Can't turn off internal soundtrack and it's distracting..HALP
July 29, 2013 6:37 AM   Subscribe

For the past 24 hours or so I have been unable to turn off my internal mental soundtrack (that is my library of remembered songs, in playback mode, just as if I was hearing them now). It's starting to make me tired. I can change the music playing (currently 'smooth operator') but I can't turn it off entirely. I had a lot of trouble falling asleep last night b/c of the music playing in my head. And today at work it's distracting me. The default song seems to be 'Blurred Lines' but the playback isn't limited to just that tune. Has this ever happened to you? How did you stop it?

Also this made me realize that I can conjure up audio and visual snippets from memory, and even touch, but I can't conjure up scents without a current sample in front of me to trigger the memory. That is to say I can't make myself suddenly remember the smell of coconut as if I was smelling it right now even though I love it; I can't do anything to smell the smell in absence of coconut substance being put in front of me. However i can make myself hear playback of a song, exactly in the artist's voice, just as if I was listening to it. That is odd. I wonder why that is. Do you happen to know why that is?
posted by TestamentToGrace to Media & Arts (27 answers total) 3 users marked this as a favorite
 
Think about maths problems. Seriously. Don't ask me why but running through some maths (or basic algebra in my head) always clears it for me.

Don't know if the the two activities use the same brainspace or something.
posted by garius at 6:43 AM on July 29, 2013


This happens to me all the time. Usually, I wake up at around 3:30 AM, and I have some dumb tune coursing through my brain and it's distracting and horrible.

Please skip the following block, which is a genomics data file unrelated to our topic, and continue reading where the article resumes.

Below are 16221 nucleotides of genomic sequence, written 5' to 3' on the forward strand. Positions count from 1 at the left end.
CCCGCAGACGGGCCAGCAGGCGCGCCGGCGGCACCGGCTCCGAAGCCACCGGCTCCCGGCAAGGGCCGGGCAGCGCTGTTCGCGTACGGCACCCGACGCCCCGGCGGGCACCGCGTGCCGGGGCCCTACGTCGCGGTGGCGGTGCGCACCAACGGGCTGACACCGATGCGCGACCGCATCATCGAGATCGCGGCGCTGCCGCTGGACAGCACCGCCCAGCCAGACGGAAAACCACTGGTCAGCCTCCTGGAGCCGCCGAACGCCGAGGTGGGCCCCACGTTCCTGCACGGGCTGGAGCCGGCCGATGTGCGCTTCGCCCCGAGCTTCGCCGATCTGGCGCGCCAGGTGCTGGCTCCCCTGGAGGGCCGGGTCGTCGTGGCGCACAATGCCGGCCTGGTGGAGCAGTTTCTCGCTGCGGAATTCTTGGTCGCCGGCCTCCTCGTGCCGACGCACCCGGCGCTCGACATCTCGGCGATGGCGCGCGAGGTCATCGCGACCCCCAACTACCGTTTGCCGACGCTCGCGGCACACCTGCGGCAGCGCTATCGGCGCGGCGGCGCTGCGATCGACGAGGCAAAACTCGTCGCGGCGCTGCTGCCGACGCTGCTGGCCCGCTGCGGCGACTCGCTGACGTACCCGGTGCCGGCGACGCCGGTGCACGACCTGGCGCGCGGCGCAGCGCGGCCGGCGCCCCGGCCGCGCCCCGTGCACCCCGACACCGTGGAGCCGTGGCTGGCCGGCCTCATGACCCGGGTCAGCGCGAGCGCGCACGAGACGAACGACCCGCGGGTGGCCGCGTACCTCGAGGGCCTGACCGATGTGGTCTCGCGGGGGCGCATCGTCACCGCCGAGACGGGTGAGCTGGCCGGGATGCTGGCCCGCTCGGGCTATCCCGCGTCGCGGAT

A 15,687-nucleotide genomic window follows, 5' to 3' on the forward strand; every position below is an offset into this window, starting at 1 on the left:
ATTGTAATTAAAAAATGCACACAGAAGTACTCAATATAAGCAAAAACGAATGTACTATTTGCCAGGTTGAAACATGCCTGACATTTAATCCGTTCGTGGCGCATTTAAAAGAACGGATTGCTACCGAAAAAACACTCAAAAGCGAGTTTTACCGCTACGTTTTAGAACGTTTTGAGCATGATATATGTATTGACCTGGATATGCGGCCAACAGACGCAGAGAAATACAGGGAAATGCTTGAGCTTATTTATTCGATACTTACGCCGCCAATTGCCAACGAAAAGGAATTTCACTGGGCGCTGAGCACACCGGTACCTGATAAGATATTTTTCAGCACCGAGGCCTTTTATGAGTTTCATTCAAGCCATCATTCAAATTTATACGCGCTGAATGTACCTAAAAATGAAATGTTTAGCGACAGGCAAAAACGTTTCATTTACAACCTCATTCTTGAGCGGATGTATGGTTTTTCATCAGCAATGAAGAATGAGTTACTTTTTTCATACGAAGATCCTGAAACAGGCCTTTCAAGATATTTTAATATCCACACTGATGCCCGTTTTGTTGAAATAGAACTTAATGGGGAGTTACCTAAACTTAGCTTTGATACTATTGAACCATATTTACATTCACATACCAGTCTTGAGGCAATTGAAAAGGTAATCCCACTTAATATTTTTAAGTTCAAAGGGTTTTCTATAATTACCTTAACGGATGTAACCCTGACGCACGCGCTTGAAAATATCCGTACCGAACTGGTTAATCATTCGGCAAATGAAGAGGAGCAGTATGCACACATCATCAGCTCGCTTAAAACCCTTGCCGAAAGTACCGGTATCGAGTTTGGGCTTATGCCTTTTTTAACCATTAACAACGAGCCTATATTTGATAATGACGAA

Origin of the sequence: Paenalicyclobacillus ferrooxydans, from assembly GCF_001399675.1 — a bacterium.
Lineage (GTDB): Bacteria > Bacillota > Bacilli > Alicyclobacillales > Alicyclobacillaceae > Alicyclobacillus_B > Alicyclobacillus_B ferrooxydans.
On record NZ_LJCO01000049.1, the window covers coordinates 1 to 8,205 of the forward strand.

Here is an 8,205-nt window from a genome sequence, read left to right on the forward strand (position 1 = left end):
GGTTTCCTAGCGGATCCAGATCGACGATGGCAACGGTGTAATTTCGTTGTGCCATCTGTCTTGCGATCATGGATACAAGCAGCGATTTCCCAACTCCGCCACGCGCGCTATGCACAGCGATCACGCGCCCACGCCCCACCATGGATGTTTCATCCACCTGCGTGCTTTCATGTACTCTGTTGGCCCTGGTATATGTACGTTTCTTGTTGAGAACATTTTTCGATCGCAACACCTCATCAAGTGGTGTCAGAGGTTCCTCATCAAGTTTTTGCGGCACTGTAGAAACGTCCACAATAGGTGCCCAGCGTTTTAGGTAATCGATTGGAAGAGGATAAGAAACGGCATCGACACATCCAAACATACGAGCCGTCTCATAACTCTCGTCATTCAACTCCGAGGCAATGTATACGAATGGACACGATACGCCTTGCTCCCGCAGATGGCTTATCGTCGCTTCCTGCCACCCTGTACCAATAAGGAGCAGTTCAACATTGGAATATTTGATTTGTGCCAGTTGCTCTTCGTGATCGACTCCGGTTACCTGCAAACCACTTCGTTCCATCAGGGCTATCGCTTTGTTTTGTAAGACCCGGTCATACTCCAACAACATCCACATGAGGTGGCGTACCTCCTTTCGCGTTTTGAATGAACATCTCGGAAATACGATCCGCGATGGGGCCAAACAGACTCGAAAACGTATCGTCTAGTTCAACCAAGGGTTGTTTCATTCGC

It's said that "Low Rider" is a great song to get earworms out of your head.

I find that this is a way that my brain deals wtih anxiety. It happens a lot, lot less now that I take Celexa.
posted by Ruthless Bunny at 6:44 AM on July 29, 2013 [1 favorite]


Try singing the song out loud, beginning to end. I've heard that can help.
posted by Ursula Hitler at 6:46 AM on July 29, 2013 [1 favorite]


This is a really, really common thing. You know how people complain about getting songs "stuck in their head" or they talk about "earworms"? This is exactly what they're talking about.

There may actually be a scientific basis for why songs get stuck in our heads, or why we are able to recall music so strongly (and research shows that nearly everyone has strong music recall). You may want to read Oliver Sacks' book Musicophilia for the neuroscience behind it, as well.

As for getting a song out of your head that's stuck, I indeed swear by "Low Rider," listed above. I once saw someone call it "the universal solvent for shit stuck in your head".
posted by EmpressCallipygos at 6:50 AM on July 29, 2013 [1 favorite]


Man, this is super annoying. You can try an erasee song as mentioned above, but I would also recommend cutting out caffeine for a little while- say a day or two- and seeing if that helps.
posted by windykites at 6:59 AM on July 29, 2013




Check out meditative breathing techniques. The need to focus on your breathing for periods of time will help distract you from the music.

Don't fret over struggling with this, it's very common.

Also seconding the caffeine idea and this is coming from a man who could write a love letter to caffeine.
posted by unixrat at 7:08 AM on July 29, 2013


I have this all the time, including in my sleep, annoying! So I don't know if the fact that it just happened to you suddenly has any significance, but I can tell you what makes it go away temporarily: listen to actual music. If you can't concentrate while listening to lyrics, try music in a language you don't speak, or something instrumental. It's hard to have a song stuck in your head if you're listening to another song. And it's easier to ignore outside music (that's just background noise) than music that's coming from inside your mind.
posted by DestinationUnknown at 7:10 AM on July 29, 2013


Update: I played LowRider as per the suggestions and the music marches on, but now it's limited to LowRider on repeat. I'm trying to think of some math problem I could do to get rid of LowRider now. :/

Also, I don't drink any caffeinated beverages (or take any drugs) so cutting out caffeine is not an option. Thanks!
posted by TestamentToGrace at 7:10 AM on July 29, 2013


Count factors of 2 (2^1 = 2, 2^2 = 4, 2^3 = 8, etc)

Count up or down by sevens

Fibonacci sequence (1, 1, 2, 3, 5, 8, 13, etc)
posted by supercres at 7:13 AM on July 29, 2013 [1 favorite]